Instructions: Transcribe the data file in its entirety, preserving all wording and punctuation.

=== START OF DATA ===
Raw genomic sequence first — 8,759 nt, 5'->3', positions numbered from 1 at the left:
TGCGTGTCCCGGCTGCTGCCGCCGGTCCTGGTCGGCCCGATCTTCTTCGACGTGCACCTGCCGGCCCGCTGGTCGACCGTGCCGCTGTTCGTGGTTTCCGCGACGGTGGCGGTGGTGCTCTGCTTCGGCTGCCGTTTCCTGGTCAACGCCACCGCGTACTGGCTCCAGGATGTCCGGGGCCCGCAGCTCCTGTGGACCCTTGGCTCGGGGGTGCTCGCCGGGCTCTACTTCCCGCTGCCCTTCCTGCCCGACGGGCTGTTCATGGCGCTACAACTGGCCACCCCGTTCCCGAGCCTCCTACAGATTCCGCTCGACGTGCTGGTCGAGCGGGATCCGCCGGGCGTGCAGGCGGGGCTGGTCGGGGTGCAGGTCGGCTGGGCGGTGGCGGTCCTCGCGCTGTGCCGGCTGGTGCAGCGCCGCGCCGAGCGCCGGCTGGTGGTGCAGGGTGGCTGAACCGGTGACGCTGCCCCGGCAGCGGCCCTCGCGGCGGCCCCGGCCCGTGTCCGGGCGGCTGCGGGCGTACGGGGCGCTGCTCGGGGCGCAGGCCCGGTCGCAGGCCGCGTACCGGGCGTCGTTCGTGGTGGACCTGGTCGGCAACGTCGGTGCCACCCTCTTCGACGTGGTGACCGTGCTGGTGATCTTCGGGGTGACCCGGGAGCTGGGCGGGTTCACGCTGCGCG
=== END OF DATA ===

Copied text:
Raw genomic sequence first — 8,759 nt, 5'->3', positions numbered from 1 at the left:
TGCGTGTCCCGGCTGCTGCCGCCGGTCCTGGTCGGCCCGATCTTCTTCGACGTGCACCTGCCGGCCCGCTGGTCGACCGTGCCGCTGTTCGTGGTTTCCGCGACGGTGGCGGTGGTGCTCTGCTTCGGCTGCCGTTTCCTGGTCAACGCCACCGCGTACTGGCTCCAGGATGTCCGGGGCCCGCAGCTCCTGTGGACCCTTGGCTCGGGGGTGCTCGCCGGGCTCTACTTCCCGCTGCCCTTCCTGCCCGACGGGCTGTTCATGGCGCTACAACTGGCCACCCCGTTCCCGAGCCTCCTACAGATTCCGCTCGACGTGCTGGTCGAGCGGGATCCGCCGGGCGTGCAGGCGGGGCTGGTCGGGGTGCAGGTCGGCTGGGCGGTGGCGGTCCTCGCGCTGTGCCGGCTGGTGCAGCGCCGCGCCGAGCGCCGGCTGGTGGTGCAGGGTGGCTGAACCGGTGACGCTGCCCCGGCAGCGGCCCTCGCGGCGGCCCCGGCCCGTGTCCGGGCGGCTGCGGGCGTACGGGGCGCTGCTCGGGGCGCAGGCCCGGTCGCAGGCCGCGTACCGGGCGTCGTTCGTGGTGGACCTGGTCGGCAACGTCGGTGCCACCCTCTTCGACGTGGTGACCGTGCTGGTGATCTTCGGGGTGACCCGGGAGCTGGGCGGGTTCACGCTGCGCG